Government, industry, communities and academia have been grappling for decades about how mining towns can thrive without jobs and economic benefits of coal extraction.
Climate policy researcher, Dr Paris Hadfield, says there are plenty of lessons from the past to guide communities through the decarbonisation process.
“Part of the challenge is that communities’ identities are often tied to these jobs, these developments that are in their town,” the Monash University Sustainable Development Institute research fellow says.
The institute says it’s about keeping one’s eyes on the goal: improving people’s lives.
Hadfield says that means: “ensuring their wellbeing, listening to their needs and priorities and aspirations, not only in the present, but well into the future.”
“We often talk about or even hear about ‘just’ transition associated with coal communities,” Hadfield told the university’s What Happens Next project.
“There’s no clear example of something that has worked really well, but we can learn from the past,” Hadfield says.
“It needs to recognise spatial difference, inequalities between places – as well as within a place, and within a group of people.
“Who is in this community? How can we empower them to be involved? That might be local community groups, local councils, schools, and certainly things like Traditional Owners, corporations, and unions. So really, it’s about bringing everyone together, getting on the same page, transparently deliberating on these difficult questions.”
Hadfield points to various projects to illustrate the theme.
Also in Cosmos: digital farmhands and rural communities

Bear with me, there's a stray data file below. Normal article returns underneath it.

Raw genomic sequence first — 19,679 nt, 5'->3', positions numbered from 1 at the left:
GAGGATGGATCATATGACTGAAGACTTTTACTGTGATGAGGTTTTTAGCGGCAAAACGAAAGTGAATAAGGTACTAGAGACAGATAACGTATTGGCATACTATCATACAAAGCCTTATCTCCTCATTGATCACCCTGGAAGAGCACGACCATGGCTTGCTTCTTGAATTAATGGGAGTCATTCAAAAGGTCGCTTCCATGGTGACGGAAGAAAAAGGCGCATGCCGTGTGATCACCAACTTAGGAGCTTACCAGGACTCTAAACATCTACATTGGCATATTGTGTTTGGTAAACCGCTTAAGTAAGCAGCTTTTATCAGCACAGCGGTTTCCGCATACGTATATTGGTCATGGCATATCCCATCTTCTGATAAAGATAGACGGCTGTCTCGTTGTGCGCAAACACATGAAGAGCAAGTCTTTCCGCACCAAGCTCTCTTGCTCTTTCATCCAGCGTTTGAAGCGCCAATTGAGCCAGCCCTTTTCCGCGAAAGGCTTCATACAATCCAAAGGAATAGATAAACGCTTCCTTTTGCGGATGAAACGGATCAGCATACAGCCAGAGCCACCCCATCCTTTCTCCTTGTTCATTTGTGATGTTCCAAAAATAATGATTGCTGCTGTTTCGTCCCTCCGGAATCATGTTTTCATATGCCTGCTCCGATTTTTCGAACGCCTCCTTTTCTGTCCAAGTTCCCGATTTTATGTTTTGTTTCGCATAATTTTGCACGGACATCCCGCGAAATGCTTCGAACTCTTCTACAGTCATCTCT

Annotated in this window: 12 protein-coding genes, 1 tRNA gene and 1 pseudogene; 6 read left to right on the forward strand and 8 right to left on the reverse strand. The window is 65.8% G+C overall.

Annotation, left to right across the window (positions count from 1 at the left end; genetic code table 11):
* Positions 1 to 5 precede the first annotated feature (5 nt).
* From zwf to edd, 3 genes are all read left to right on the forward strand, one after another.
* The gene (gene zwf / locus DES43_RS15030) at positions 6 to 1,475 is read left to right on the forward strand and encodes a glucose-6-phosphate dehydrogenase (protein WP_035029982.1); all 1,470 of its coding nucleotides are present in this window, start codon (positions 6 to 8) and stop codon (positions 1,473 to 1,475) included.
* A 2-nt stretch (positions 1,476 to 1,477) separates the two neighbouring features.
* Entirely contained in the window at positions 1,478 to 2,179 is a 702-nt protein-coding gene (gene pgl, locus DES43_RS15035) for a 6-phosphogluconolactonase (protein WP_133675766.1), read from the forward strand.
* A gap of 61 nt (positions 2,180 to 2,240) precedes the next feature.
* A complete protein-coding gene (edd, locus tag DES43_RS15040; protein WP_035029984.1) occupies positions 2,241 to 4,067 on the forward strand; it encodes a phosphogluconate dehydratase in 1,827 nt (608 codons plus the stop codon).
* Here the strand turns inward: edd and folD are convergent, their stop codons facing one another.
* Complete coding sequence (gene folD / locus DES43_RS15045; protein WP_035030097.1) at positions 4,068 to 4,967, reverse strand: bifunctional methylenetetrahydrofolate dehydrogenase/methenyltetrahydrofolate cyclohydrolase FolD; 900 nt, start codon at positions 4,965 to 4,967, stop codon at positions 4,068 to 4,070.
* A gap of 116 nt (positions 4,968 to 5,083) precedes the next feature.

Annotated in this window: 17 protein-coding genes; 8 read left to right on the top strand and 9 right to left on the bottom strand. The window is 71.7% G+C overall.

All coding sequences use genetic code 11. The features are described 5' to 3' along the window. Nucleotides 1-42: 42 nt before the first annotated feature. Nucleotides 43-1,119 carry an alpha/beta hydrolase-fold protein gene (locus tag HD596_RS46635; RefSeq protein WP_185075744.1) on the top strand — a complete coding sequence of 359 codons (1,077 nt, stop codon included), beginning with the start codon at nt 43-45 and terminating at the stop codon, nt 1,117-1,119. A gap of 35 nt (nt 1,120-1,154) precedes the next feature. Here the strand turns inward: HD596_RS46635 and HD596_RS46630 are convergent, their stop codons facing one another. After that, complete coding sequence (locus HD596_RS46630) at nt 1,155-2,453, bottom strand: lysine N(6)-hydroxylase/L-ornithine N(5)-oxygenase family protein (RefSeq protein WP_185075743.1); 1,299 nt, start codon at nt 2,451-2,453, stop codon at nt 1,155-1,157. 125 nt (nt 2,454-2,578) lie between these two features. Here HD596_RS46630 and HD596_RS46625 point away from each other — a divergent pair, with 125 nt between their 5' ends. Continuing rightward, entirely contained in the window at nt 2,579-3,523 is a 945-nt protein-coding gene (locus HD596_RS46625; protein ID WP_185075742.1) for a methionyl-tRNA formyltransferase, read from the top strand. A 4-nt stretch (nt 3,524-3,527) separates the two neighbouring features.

Rooftop solar panels may be almost ubiquitous in cities, but most regional communities tend to have less cash to spare and higher installation and maintenance costs.
“We can see that there’s a disparity in who has solar on their roofs,” Hadfield says. “There are cost barriers. And so, it’s thinking about how we can uplift the most vulnerable groups in our communities. What would help them also access solar?”
The same applies to commerce and industry.
“Think about the regulations, how costs are managed in our energy network. It’s a very complex arrangement. I think just directing and prioritising investment to say ‘we’re not going to leave people behind’ is a key part of that.”
Then there’s the eternal challenge of balancing large-scale developments with the rights of regional communities and First Nations groups.
“Traditional Owners’ corporations need to have the capacity to negotiate on an even playing field because we’re talking about large energy and mining corporations,” Hadfield says.
It’s an issue that was raised at the United Nations Climate Change Conference in Egypt.
“Decision makers go off into another room and make the decisions about our peoples’ future,” Australia’s National Native Title Council CEO, Jamie Lowe, told attendees. “We need to be at the decision-making table and making calls on what happens in regard to the globe and climate change.”
But steps are being made in the right direction, Hadfield says. “Just in the last week [we’ve] received a commitment from energy ministers to develop a First Nations’ Clean Energy Strategy. That’s a great first step, at least a commitment, to centering the opportunities for First Nations groups to lead the clean energy transition on their lands and benefit from it, essentially.”
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